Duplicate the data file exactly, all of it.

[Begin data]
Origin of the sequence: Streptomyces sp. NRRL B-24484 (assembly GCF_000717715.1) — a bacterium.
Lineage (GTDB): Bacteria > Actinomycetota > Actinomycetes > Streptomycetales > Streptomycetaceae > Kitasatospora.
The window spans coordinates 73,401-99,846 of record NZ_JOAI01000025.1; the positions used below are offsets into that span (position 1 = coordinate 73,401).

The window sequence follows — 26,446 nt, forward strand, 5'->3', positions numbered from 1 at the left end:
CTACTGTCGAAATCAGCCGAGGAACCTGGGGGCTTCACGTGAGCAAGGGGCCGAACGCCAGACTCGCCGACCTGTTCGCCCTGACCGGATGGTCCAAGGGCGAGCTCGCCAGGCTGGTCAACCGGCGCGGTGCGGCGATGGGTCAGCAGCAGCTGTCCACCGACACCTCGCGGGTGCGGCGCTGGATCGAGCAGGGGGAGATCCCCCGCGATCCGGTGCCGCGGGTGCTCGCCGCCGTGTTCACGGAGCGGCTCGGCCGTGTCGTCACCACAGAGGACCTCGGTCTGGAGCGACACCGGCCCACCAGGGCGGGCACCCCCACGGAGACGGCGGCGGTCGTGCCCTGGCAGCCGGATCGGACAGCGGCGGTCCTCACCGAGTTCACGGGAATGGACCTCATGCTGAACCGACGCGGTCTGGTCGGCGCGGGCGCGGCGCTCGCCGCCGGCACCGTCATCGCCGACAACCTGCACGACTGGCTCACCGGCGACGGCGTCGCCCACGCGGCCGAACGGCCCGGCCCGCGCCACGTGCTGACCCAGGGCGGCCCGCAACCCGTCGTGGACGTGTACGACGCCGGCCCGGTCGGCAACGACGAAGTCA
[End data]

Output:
Origin of the sequence: Streptomyces sp. NRRL B-24484 (assembly GCF_000717715.1) — a bacterium.
Lineage (GTDB): Bacteria > Actinomycetota > Actinomycetes > Streptomycetales > Streptomycetaceae > Kitasatospora.
The window spans coordinates 73,401-99,846 of record NZ_JOAI01000025.1; the positions used below are offsets into that span (position 1 = coordinate 73,401).

The window sequence follows — 26,446 nt, forward strand, 5'->3', positions numbered from 1 at the left end:
CTACTGTCGAAATCAGCCGAGGAACCTGGGGGCTTCACGTGAGCAAGGGGCCGAACGCCAGACTCGCCGACCTGTTCGCCCTGACCGGATGGTCCAAGGGCGAGCTCGCCAGGCTGGTCAACCGGCGCGGTGCGGCGATGGGTCAGCAGCAGCTGTCCACCGACACCTCGCGGGTGCGGCGCTGGATCGAGCAGGGGGAGATCCCCCGCGATCCGGTGCCGCGGGTGCTCGCCGCCGTGTTCACGGAGCGGCTCGGCCGTGTCGTCACCACAGAGGACCTCGGTCTGGAGCGACACCGGCCCACCAGGGCGGGCACCCCCACGGAGACGGCGGCGGTCGTGCCCTGGCAGCCGGATCGGACAGCGGCGGTCCTCACCGAGTTCACGGGAATGGACCTCATGCTGAACCGACGCGGTCTGGTCGGCGCGGGCGCGGCGCTCGCCGCCGGCACCGTCATCGCCGACAACCTGCACGACTGGCTCACCGGCGACGGCGTCGCCCACGCGGCCGAACGGCCCGGCCCGCGCCACGTGCTGACCCAGGGCGGCCCGCAACCCGTCGTGGACGTGTACGACGCCGGCCCGGTCGGCAACGACGAAGTCA